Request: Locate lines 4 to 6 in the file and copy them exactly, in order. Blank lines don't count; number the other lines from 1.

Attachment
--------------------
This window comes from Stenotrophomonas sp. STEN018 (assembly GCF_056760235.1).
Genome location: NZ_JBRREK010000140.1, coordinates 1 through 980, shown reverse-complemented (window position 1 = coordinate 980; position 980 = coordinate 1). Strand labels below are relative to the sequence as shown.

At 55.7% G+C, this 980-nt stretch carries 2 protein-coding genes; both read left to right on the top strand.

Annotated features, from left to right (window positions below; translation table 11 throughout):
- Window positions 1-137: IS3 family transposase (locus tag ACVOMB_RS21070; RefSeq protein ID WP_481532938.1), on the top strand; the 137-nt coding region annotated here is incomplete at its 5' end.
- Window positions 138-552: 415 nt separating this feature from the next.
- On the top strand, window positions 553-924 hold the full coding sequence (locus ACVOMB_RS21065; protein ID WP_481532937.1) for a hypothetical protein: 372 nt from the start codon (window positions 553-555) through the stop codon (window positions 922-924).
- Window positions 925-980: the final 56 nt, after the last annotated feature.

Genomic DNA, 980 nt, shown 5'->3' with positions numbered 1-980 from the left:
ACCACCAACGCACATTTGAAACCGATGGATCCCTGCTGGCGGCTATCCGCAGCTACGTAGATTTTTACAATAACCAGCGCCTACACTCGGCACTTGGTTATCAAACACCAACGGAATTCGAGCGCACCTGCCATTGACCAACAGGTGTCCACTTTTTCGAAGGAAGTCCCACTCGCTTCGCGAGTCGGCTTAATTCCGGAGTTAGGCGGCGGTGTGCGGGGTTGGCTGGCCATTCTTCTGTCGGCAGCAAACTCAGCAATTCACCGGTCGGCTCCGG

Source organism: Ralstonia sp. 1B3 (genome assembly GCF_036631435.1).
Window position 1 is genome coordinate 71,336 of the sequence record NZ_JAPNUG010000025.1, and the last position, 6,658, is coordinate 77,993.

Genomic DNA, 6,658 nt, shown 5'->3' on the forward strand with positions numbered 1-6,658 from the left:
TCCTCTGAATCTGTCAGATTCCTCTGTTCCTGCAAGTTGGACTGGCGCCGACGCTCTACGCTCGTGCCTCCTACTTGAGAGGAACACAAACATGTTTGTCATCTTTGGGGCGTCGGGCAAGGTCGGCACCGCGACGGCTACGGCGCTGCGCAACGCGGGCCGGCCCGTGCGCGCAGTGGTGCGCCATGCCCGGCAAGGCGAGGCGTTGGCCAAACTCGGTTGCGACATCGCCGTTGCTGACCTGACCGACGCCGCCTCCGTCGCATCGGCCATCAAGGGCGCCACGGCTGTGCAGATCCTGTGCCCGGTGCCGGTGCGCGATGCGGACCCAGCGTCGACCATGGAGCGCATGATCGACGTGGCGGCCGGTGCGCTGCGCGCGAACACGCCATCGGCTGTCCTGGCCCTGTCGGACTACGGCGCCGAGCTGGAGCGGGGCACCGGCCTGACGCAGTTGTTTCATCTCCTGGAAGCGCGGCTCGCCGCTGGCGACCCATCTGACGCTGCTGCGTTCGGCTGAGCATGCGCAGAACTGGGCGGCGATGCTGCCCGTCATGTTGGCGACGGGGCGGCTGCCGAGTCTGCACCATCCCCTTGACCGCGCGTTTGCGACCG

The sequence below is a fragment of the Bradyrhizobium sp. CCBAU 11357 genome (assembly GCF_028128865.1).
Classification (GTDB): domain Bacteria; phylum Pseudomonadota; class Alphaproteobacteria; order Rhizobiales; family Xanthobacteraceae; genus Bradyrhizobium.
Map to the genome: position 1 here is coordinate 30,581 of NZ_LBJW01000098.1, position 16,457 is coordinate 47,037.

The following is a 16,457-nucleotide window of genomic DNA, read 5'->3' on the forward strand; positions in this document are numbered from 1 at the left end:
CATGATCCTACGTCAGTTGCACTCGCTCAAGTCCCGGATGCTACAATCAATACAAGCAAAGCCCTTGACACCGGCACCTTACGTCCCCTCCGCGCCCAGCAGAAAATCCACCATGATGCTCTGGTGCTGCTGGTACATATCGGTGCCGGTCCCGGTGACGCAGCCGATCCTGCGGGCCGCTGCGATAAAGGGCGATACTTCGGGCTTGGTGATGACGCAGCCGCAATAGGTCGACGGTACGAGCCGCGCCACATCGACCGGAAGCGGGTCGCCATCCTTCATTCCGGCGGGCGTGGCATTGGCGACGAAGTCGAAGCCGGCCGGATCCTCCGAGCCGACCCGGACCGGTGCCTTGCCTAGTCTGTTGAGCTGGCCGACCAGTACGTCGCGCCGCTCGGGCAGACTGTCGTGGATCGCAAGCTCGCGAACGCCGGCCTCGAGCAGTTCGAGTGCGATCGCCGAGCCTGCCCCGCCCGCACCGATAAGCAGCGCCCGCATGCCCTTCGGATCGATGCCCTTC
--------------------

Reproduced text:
Annotated features, from left to right (window positions below; translation table 11 throughout):
- Window positions 1-137: IS3 family transposase (locus tag ACVOMB_RS21070; RefSeq protein ID WP_481532938.1), on the top strand; the 137-nt coding region annotated here is incomplete at its 5' end.
- Window positions 138-552: 415 nt separating this feature from the next.